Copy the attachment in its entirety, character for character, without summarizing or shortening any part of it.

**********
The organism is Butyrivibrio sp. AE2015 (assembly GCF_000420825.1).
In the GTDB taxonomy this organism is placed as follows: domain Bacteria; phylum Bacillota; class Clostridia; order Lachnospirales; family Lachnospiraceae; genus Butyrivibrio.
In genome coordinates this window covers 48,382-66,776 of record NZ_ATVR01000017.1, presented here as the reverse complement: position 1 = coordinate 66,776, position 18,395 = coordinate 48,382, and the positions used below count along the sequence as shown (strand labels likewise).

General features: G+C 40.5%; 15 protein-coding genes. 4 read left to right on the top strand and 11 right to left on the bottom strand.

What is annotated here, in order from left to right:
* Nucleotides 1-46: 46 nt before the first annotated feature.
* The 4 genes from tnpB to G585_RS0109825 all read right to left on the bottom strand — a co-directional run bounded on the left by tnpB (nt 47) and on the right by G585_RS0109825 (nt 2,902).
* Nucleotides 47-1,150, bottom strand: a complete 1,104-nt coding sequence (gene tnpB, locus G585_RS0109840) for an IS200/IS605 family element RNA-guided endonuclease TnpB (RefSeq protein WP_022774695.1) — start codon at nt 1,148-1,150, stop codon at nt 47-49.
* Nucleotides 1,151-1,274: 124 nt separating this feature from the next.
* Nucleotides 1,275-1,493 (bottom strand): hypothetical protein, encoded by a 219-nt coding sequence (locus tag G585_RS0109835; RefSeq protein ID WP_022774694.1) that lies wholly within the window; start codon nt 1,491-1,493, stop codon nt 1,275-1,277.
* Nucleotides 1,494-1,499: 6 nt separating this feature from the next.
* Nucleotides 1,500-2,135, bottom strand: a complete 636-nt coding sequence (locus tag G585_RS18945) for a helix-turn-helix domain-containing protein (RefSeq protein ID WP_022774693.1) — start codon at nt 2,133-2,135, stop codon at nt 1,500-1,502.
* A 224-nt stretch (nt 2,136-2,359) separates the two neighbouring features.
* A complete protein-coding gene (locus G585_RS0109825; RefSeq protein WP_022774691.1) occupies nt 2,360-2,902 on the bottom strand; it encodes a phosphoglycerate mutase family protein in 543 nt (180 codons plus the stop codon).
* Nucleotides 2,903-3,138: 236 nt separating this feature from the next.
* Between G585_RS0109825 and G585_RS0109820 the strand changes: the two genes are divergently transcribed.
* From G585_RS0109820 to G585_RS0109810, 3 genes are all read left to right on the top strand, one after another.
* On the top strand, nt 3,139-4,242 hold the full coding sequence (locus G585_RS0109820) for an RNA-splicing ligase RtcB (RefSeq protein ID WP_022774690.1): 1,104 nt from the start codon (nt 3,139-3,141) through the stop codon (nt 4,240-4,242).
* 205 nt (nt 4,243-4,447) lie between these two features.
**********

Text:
The organism is Butyrivibrio sp. AE2015 (assembly GCF_000420825.1).
In the GTDB taxonomy this organism is placed as follows: domain Bacteria; phylum Bacillota; class Clostridia; order Lachnospirales; family Lachnospiraceae; genus Butyrivibrio.
In genome coordinates this window covers 48,382-66,776 of record NZ_ATVR01000017.1, presented here as the reverse complement: position 1 = coordinate 66,776, position 18,395 = coordinate 48,382, and the positions used below count along the sequence as shown (strand labels likewise).

General features: G+C 40.5%; 15 protein-coding genes. 4 read left to right on the top strand and 11 right to left on the bottom strand.

What is annotated here, in order from left to right:
* Nucleotides 1-46: 46 nt before the first annotated feature.
* The 4 genes from tnpB to G585_RS0109825 all read right to left on the bottom strand — a co-directional run bounded on the left by tnpB (nt 47) and on the right by G585_RS0109825 (nt 2,902).
* Nucleotides 47-1,150, bottom strand: a complete 1,104-nt coding sequence (gene tnpB, locus G585_RS0109840) for an IS200/IS605 family element RNA-guided endonuclease TnpB (RefSeq protein WP_022774695.1) — start codon at nt 1,148-1,150, stop codon at nt 47-49.
* Nucleotides 1,151-1,274: 124 nt separating this feature from the next.
* Nucleotides 1,275-1,493 (bottom strand): hypothetical protein, encoded by a 219-nt coding sequence (locus tag G585_RS0109835; RefSeq protein ID WP_022774694.1) that lies wholly within the window; start codon nt 1,491-1,493, stop codon nt 1,275-1,277.
* Nucleotides 1,494-1,499: 6 nt separating this feature from the next.
* Nucleotides 1,500-2,135, bottom strand: a complete 636-nt coding sequence (locus tag G585_RS18945) for a helix-turn-helix domain-containing protein (RefSeq protein ID WP_022774693.1) — start codon at nt 2,133-2,135, stop codon at nt 1,500-1,502.
* A 224-nt stretch (nt 2,136-2,359) separates the two neighbouring features.
* A complete protein-coding gene (locus G585_RS0109825; RefSeq protein WP_022774691.1) occupies nt 2,360-2,902 on the bottom strand; it encodes a phosphoglycerate mutase family protein in 543 nt (180 codons plus the stop codon).
* Nucleotides 2,903-3,138: 236 nt separating this feature from the next.
* Between G585_RS0109825 and G585_RS0109820 the strand changes: the two genes are divergently transcribed.
* From G585_RS0109820 to G585_RS0109810, 3 genes are all read left to right on the top strand, one after another.
* On the top strand, nt 3,139-4,242 hold the full coding sequence (locus G585_RS0109820) for an RNA-splicing ligase RtcB (RefSeq protein ID WP_022774690.1): 1,104 nt from the start codon (nt 3,139-3,141) through the stop codon (nt 4,240-4,242).
* 205 nt (nt 4,243-4,447) lie between these two features.